> >The class definition <ab> does not join the types '<b>' and
> >'singleton($ca)', and therefore does not join the domain of the method and
> >the sealed domain, nevertheless, this appears to be forbidden by the DRM
> >'pseudosubtype' rules for class-blocking at
> ><http://www.harlequin.com/products/ads/dylan/doc/drm/drm_75.htm>.

> Not true.  I suspect you've misremembered the definition of "base type"
> for singletons, which is that the base type of a singleton type is that
> singleton type, and that you incorrectly believe that <a> is a
> pseudosubtype of $ca.

Foo! Foiled again...

...

Quote:
> >4. 'pseudosubtype' is not a useful notion.

> I wish this were true, but I don't believe it.  We tried really hard to
> eliminate it, because it really does look like an ugly kludge.  I'd be
> quite thrilled to see a proof that neither it nor anything with a
> similarly contrived appearance is necessary, but I'm not going to hold
> my breath.

Well I very nearly have one. All I need to do is complete my algorithm for
disjoint-type class-blocking by providing algorithms related to existing
limited types as per (33.d) in my formalisation effort, and then provide
an algorithm for disjoint-domain class-blocking based on this, which
should be straightforward.

On the other hand, this isn't arguably any shorter, but it is at least
broken down into intuitive concepts that can be more easily checked for
correctness line by line.

At some point I will rewrite the algorithms in some kind of 'meta-Dylan'
to make things a little clearer.

Quote:
> The fact that it only became necessary when limited types
> were added, coupled with the fact that limited types were added pretty
> late in the design process, gives me hope that it might be possible to
> develop a better understanding of what this relationship really means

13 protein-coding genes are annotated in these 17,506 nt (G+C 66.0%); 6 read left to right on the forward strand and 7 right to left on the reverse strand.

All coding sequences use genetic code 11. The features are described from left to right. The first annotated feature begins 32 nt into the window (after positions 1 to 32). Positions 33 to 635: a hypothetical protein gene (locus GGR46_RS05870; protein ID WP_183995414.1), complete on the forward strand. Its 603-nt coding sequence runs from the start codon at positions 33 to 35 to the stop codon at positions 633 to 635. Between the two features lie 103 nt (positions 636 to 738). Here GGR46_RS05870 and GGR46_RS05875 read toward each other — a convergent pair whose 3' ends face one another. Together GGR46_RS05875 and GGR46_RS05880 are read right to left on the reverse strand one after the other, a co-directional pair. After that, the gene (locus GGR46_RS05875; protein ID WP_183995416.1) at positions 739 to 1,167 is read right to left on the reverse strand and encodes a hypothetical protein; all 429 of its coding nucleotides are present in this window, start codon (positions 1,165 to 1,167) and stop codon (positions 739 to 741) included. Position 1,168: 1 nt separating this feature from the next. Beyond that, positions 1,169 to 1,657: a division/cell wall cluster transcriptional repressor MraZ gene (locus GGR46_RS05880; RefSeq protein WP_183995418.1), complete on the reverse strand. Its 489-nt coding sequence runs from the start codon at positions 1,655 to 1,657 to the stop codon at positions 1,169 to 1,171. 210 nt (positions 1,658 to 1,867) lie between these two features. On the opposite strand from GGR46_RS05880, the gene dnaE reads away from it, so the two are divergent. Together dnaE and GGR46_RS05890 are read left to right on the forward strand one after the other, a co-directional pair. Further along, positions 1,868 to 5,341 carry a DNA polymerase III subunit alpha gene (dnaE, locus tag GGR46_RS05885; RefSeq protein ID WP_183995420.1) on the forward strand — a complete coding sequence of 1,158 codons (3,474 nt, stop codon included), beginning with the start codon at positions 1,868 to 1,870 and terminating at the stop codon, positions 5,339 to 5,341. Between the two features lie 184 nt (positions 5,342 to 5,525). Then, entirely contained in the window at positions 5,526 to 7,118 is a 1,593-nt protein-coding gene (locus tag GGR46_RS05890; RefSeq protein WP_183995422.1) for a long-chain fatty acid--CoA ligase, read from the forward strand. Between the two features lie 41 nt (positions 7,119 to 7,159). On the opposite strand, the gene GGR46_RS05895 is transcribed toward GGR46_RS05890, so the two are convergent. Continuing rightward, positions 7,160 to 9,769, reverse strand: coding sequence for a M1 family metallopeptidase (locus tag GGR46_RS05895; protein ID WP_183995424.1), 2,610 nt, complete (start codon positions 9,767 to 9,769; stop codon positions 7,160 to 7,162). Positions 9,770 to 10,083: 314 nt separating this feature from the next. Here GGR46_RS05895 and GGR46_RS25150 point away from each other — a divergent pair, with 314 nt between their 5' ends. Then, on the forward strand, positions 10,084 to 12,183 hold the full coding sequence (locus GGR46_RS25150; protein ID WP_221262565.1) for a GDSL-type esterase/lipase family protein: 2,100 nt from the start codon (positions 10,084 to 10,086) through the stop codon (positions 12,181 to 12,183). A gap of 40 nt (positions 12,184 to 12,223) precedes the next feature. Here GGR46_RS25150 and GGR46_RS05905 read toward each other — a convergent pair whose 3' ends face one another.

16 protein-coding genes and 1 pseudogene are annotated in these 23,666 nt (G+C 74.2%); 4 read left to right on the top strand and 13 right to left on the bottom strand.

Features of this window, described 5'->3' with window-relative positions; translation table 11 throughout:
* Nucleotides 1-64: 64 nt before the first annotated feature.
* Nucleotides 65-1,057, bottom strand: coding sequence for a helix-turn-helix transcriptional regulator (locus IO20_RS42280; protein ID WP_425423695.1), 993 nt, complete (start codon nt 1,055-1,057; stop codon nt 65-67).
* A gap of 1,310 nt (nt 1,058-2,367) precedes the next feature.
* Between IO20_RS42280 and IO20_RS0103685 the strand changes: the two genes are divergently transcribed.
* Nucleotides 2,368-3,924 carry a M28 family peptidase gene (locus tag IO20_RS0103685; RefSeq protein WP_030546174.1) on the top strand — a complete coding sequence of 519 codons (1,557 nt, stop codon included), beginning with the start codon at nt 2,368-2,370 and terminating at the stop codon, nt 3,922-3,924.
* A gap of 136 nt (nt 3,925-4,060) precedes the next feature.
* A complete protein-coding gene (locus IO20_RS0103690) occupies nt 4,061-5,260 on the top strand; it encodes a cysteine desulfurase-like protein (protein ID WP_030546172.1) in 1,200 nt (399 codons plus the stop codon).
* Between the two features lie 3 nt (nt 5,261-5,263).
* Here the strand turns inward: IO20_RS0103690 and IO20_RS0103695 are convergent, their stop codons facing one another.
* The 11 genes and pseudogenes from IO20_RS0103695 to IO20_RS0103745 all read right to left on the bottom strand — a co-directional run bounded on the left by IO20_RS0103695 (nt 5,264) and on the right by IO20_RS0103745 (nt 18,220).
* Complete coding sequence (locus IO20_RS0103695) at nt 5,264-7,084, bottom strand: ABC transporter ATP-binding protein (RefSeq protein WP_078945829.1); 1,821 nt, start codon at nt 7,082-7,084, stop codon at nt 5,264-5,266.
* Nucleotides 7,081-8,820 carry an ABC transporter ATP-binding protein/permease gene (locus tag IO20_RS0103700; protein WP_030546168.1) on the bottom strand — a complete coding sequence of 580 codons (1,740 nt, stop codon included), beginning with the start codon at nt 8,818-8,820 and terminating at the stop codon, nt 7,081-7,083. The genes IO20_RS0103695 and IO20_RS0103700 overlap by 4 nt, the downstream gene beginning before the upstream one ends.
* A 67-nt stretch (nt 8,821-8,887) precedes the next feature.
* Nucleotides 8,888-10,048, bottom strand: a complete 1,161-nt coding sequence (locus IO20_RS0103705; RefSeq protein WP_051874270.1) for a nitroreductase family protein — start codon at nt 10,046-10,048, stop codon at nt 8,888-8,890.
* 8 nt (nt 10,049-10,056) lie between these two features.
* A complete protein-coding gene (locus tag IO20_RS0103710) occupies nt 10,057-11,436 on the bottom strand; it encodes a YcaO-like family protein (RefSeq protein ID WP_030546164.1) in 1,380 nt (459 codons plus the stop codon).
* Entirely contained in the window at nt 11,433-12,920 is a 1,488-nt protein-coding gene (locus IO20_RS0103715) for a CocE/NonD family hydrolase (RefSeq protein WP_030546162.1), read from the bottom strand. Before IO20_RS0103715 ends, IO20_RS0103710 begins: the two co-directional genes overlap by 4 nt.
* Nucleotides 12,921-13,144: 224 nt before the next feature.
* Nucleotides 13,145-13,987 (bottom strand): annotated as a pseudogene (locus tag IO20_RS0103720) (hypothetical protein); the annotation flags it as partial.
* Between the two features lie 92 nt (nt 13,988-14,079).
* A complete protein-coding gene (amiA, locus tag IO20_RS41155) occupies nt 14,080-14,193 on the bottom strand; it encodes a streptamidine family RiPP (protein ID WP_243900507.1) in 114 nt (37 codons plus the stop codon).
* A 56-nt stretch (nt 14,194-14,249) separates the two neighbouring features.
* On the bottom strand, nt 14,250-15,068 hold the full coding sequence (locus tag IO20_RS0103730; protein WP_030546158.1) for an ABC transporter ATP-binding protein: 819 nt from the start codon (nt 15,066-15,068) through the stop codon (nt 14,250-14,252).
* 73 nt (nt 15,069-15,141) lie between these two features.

> and why it is needed, and that such improved understanding will lead to
> a better name for it.

It's a formalism rather than anything intuitive. Consider:

define constant $limited-zero = limited (<integer>, min: 0, max: 0);
define constant $singleton-zero = singleton (0);

$limited-zero and $singleton-zero both instances of <type>. Are they
type-equivalent? What would 'subtype?($limited-zero, $singleton-zero)' and
'subtype?($singleton-zero, $limited-zero)' return? The DRM isn't clear.
Whatever, note that:

1. $limited-zero and $singleton-zero are exactly the same in terms of
'instance?'. If there's an intuitive notion of 'type', it's 'set of
objects'. With the possibility of an exception here and for empty limited
integer types, which seem to be oversights anyway, Dylan as per the DRM
can (and should!) be formalised along these lines. And the sets of objects
represented by $limited-zero and $singleton-zero are identical.

2. Their 'base types' for the purposes of pseudosubtype are different.

Of course, $limited-zero and $singleton-zero would not be conceptually
identical if <integer> were not sealed. But because <integer> is sealed,
the difference in base types of $limited-zero and $singleton-zero doesn't
matter much.

--
Ashley Yakeley, Seattle WA



Sat, 26 May 2001 03:00:00 GMT  
 
 [ 4 post ]